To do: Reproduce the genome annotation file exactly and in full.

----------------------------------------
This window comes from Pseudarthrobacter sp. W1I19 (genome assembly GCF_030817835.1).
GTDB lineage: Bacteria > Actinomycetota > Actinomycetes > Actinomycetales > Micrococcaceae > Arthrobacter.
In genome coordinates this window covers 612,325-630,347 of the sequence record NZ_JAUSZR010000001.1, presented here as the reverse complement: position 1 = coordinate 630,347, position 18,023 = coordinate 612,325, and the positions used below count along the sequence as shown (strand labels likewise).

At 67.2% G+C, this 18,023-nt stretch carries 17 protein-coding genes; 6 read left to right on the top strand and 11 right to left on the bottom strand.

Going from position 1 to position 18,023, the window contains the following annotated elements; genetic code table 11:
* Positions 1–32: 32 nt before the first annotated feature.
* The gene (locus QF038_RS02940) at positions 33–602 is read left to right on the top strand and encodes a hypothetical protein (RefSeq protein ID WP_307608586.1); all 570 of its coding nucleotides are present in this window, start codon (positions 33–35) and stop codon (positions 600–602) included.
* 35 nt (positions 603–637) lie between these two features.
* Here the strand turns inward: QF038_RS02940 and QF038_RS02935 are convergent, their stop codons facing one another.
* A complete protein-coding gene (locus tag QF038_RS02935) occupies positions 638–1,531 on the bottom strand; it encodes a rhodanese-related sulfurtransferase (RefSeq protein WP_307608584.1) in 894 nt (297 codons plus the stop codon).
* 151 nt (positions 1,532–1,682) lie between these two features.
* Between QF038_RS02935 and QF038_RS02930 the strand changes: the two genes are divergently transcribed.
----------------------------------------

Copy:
This window comes from Pseudarthrobacter sp. W1I19 (genome assembly GCF_030817835.1).
GTDB lineage: Bacteria > Actinomycetota > Actinomycetes > Actinomycetales > Micrococcaceae > Arthrobacter.
In genome coordinates this window covers 612,325-630,347 of the sequence record NZ_JAUSZR010000001.1, presented here as the reverse complement: position 1 = coordinate 630,347, position 18,023 = coordinate 612,325, and the positions used below count along the sequence as shown (strand labels likewise).

At 67.2% G+C, this 18,023-nt stretch carries 17 protein-coding genes; 6 read left to right on the top strand and 11 right to left on the bottom strand.

Going from position 1 to position 18,023, the window contains the following annotated elements; genetic code table 11:
* Positions 1–32: 32 nt before the first annotated feature.
* The gene (locus QF038_RS02940) at positions 33–602 is read left to right on the top strand and encodes a hypothetical protein (RefSeq protein ID WP_307608586.1); all 570 of its coding nucleotides are present in this window, start codon (positions 33–35) and stop codon (positions 600–602) included.
* 35 nt (positions 603–637) lie between these two features.
* Here the strand turns inward: QF038_RS02940 and QF038_RS02935 are convergent, their stop codons facing one another.
* A complete protein-coding gene (locus tag QF038_RS02935) occupies positions 638–1,531 on the bottom strand; it encodes a rhodanese-related sulfurtransferase (RefSeq protein WP_307608584.1) in 894 nt (297 codons plus the stop codon).
* 151 nt (positions 1,532–1,682) lie between these two features.
* Between QF038_RS02935 and QF038_RS02930 the strand changes: the two genes are divergently transcribed.